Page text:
Polyploidization is a major force in the evolution of both wild and cultivated plants. The remarkable superiority of polyploids has been noticed plant breeders, who have used this trait in different approaches in order to obtain increasingly improved plant cultivars. Moreover, polyploidization is likely to be one of the most important mechanisms of sympatric speciation. All seed plants have experienced at least one round of whole genome duplication in their evolutionary history. The formation of polyploid plants within diploid populations tends to be isolated events. And even when a polyploid individual is formed, to reproduce it will cross with diploids, and this match is unsuccessful for the existence of the “triploid block”, a critical biological barrier in the production of viable seeds. Many species are sensitive to triploid seed production, but not all. Little is known about how polyploid plants were formed in nature and the way that triploid block has emerged in plants. Therefore, understanding of the genetic network controlling the triploid block will be fundamental since this is a preliminary step in the generation of polyploids. Here we propose: i) to study natural and recently synthesized polyploid series of several species that have been extensively characterized in the past few decades from the physiological, reproductive and ecological aspects; ii) to fill the gaps in the information on non-model species regarding: chromosomal changes, gene loss, gene expression, methylation and physiological changes and ecological features and iii) to understand the genetic network controlling the triploid block viability. The overall goal of the proposal is to allow for a synergy of inter-related European and international expertise to better understand the mechanisms of polyploidization and to facilitate the application of this increased knowledge in plant breeding.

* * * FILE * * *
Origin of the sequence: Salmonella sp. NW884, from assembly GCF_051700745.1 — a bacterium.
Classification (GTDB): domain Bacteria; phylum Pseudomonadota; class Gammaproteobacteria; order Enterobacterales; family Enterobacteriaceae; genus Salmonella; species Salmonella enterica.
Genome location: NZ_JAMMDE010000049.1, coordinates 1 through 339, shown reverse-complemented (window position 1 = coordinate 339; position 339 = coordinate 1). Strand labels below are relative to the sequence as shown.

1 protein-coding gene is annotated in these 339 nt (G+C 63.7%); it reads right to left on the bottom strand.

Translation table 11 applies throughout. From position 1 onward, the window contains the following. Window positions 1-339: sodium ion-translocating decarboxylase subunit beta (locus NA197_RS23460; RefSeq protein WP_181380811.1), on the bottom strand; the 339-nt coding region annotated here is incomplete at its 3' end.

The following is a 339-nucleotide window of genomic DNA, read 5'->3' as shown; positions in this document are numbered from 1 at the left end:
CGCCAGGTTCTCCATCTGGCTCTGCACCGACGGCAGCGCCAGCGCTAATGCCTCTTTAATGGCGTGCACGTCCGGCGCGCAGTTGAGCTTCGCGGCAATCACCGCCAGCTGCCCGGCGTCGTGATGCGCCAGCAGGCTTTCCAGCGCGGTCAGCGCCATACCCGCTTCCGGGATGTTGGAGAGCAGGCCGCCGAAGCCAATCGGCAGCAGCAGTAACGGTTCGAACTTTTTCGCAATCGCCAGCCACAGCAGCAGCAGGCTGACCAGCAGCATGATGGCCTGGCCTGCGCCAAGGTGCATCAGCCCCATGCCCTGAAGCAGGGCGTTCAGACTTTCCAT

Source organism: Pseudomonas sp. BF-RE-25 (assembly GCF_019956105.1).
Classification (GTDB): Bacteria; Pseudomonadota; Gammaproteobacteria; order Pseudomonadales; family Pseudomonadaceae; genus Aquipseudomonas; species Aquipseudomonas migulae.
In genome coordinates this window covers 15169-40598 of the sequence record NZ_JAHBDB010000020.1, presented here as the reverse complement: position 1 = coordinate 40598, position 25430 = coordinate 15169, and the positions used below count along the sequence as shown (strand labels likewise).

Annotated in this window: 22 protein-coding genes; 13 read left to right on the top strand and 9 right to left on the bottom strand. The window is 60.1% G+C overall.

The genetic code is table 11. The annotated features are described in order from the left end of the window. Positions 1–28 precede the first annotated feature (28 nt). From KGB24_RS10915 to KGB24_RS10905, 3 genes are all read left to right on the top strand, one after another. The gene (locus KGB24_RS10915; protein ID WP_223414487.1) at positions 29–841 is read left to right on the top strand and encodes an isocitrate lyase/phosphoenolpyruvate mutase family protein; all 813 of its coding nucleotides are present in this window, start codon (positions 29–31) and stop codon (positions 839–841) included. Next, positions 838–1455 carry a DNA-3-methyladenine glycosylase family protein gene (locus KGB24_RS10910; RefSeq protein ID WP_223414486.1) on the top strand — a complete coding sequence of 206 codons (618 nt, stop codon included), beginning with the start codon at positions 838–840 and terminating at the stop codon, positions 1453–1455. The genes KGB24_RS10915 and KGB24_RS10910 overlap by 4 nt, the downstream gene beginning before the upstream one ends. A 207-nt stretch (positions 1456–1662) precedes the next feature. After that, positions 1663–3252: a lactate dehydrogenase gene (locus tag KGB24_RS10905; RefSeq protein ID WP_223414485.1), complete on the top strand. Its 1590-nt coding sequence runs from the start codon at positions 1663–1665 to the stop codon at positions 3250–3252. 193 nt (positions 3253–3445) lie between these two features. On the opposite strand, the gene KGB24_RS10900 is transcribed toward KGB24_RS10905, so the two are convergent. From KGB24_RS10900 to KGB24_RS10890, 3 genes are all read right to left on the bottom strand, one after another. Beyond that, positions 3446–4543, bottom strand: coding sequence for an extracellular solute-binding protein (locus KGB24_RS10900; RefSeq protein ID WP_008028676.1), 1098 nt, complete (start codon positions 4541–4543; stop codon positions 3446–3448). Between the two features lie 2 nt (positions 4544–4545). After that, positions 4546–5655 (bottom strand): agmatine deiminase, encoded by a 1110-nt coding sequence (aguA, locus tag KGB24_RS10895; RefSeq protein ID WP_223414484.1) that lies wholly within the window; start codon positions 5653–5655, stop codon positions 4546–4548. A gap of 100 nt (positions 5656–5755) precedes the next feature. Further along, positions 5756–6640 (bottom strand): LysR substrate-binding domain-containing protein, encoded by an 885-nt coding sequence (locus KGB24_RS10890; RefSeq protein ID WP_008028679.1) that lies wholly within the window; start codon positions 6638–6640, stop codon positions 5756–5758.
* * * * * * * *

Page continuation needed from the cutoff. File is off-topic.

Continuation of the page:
Field of science
- /agricultural sciences/agriculture, forestry, and fisheries/agriculture/plant breeding
Call for proposal
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Funding SchemeMSCA-RISE - Marie Skłodowska-Curie Research and Innovation Staff Exchange (RISE)